Out Of Tragedy, Halting Steps Towards Protecting Vulnerable Users
Gerald Apple was returning home from a ride. One left turn, and he would be in his driveway. But as he began turning, a driver coming up behind him passed Gerald on the left, hit Gerald, and knocked him into a drainage ditch in front of his home. Miraculously, Gerald wasn’t killed, but he suffered a severe brain injury. He lingered for months, but in February of this year, Gerald finally passed.
In her article “Personalizing the Consequences of Bicycle Crashes- The Gerald Apple Story,” Ann Groninger of Bike Law North Carolina recently recounted the heartrending story of how Gerald’s wheelchair-bound wife battled with unsympathetic care providers and an insurance company that refused to pay for Gerald’s health care, while her husband struggled to stay alive. Would Gerald still be with us today, if he had received the care he needed, instead of the cold shoulder? One can only wonder. But one thing is certain—had Gerald’s insurance covered the care he needed, his wife wouldn’t be faced with hundreds of thousands in unpaid medical bills today.
Gerald’s story caught my attention as an Oregon bicycle accident lawyer, because the circumstances of his collision were so similar to a crash that happened here in Oregon in 2007. It was June 9th, a Saturday. Timothy O’Donnell, 66, was on a ride with four other cyclists from the Portland Velo Cycling Club. They were about to make a left turn, with O’Donnell in the lead. O’Donnell had signaled ad begun his turn, when he was struck by a car that attempted to pass him on the left. O’Donnell died at the scene.
The Portland cycling community’s grief soon turned to outrage, when we learned that the driver who killed O’Donnell—Jennifer Knight, then 26—had had her Oregon Driver’s License suspended for failure to appear on a ticket for driving without insurance. With her Oregon license suspended, Knight then moved to Idaho to get an Idaho license. And then, just 6 days before she crashed into O’Donnell, she caused a collision in Idaho by failing to yield to another vehicle, and was cited by investigators for inattentiveness. The day she crashed into O’Donnell, Knight, now returned to Oregon, was driving on a still-suspended Oregon license.
And yet despite the circumstances, the driver was facing a maximum fine of $1,142. The prosecutors charged her with driving with a suspended license, careless driving, and passing in a no passing zone. Knight pleaded “no contest” to the charges, and mailed in her fine in monthly installments, all without ever having appeared before a judge. But for taking O’Donnell’s life, there would be no charges filed. Knight wouldn’t pay one penny, and wouldn’t serve one minute in jail, for carelessly taking O’Donnell’s life. Yet another dangerous driver had escaped appropriate charges and penalties for taking a human life.
But if there was a silver lining in this cloud, it was what O’Donnell’s untimely passing led to. Bicycle safety legislation had recently been introduced in the Oregon Senate, and the Bicycle Transportation Alliance had been working tirelessly to gather the necessary support for this bill. One more vote was needed to get it through the Senate. With Tim O’Donnell’s passing at the hands of a dangerous driver fresh on everybody’s minds, and with the strong and unceasing lobbying support of Tim’s widow, Mary, the bill gained the necessary support, and went on to become Oregon’s Vulnerable User Law—the first law of its kind in the nation.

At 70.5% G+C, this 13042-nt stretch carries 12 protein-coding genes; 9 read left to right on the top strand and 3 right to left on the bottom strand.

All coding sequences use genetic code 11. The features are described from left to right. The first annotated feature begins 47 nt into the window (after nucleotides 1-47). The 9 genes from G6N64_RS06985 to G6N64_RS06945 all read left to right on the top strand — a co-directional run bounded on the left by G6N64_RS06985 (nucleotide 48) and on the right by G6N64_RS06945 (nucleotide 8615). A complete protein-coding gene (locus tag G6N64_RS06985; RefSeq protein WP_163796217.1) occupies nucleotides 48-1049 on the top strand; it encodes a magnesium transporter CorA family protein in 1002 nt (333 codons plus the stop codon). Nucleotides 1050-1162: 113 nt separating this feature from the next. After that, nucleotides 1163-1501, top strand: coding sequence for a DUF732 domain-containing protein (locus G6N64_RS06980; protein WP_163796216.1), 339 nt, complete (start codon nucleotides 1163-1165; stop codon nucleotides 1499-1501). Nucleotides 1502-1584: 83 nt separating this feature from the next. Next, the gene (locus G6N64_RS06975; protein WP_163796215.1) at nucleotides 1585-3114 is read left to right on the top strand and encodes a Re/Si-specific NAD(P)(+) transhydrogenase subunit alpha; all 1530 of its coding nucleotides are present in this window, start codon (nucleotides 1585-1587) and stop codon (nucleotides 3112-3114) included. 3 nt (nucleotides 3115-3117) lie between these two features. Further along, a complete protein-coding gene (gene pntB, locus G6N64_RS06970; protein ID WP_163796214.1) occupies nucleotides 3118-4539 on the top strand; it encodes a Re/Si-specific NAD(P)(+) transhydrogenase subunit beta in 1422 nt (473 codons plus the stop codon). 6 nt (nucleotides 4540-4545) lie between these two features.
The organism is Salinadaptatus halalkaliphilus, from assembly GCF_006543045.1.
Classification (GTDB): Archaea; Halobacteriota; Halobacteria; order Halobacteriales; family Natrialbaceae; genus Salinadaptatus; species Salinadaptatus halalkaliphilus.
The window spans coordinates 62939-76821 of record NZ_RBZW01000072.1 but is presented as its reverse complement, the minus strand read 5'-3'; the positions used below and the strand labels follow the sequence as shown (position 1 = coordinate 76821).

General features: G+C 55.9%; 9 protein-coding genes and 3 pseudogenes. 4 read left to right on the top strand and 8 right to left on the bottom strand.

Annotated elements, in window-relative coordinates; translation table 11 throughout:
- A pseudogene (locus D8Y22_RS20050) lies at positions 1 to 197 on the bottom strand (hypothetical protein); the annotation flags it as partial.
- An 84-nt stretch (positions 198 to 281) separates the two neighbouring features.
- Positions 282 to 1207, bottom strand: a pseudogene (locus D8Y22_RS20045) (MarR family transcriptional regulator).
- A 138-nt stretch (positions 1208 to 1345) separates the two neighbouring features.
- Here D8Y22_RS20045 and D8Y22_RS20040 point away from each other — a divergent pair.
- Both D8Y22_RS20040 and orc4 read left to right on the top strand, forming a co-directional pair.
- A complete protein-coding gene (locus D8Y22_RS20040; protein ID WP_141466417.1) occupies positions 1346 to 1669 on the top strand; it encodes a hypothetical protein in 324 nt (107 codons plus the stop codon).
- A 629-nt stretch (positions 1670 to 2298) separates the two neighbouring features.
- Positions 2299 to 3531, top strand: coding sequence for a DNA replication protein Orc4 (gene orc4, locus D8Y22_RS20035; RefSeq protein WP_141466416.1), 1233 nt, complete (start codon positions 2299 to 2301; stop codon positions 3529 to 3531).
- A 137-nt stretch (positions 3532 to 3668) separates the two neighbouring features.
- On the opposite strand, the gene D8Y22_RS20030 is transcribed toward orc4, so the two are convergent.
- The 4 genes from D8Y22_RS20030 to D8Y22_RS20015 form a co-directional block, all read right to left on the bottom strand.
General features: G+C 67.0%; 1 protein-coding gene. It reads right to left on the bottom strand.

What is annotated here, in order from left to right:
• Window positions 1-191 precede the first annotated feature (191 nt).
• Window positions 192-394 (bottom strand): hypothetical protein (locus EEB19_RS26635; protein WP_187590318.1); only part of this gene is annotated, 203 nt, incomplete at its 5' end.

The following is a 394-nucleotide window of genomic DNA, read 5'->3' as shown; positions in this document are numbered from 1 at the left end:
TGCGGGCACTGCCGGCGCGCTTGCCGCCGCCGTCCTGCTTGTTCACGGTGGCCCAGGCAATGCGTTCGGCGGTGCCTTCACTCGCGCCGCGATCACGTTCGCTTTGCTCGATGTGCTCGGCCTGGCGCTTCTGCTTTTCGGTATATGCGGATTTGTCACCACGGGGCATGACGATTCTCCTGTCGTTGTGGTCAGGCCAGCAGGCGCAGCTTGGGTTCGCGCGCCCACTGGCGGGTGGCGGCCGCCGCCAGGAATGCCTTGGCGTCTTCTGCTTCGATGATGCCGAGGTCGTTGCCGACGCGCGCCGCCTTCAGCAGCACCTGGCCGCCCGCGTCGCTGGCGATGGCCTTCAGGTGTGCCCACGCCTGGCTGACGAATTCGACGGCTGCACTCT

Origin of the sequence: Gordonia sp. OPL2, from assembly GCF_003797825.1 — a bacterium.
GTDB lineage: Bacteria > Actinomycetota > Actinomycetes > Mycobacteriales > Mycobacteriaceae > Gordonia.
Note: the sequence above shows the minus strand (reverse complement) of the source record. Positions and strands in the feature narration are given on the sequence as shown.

Under the then new law, careless drivers who killed or seriously injured a “vulnerable user” (a class of roadway users that includes not only cyclists, but pedestrians, equestrians, and farm vehicle operators) would be subject to completing a traffic safety course, performing between 100 and 200 hours of community service, paying a fine of up to $12,500, and having their license suspended. No longer would drivers who take a life face nothing more than a paltry fine. No longer would a driver be able to mail it in, without even having to go to court and face a judge.
But while Oregon cyclists were glad to have the new law on the books, they also realized its serious limitations. While the law imposes an enhanced fine of up to $12,500, a careless driver can completely avoid the enhanced fine by completing the traffic safety course and community service. So really, what the Vulnerable User law is saying is that a careless driver who seriously injures or kills a vulnerable user must complete a traffic safety course, community service, and must have their license suspended. It’s not a bad law, but it’s not nearly as strong a deterrent to careless driving as it might appear at first glance.
And yet even Oregon’s lukewarm Vulnerable User law is “too tough” for some state legislatures. Recently, legislators in my old home state of Wisconsin passed a thoroughly watered down version of a Vulnerable User law, completely removing the enhanced penalty of $10,000 and a 9-month jail term from the law before they would even vote on it. They apparently didn’t want to crack down too hard on careless drivers who kill.
But then again, neither does the Oregon Legislature. Shortly after Oregon’s Vulnerable User law was passed, bicycle advocates, fully aware of its shortcomings, pushed to get a vehicular homicide bill through the state legislature. The vehicular homicide bill failed in 2009. Today, Oregon remains one of four states with no vehicular homicide law on the books—and that needs to change.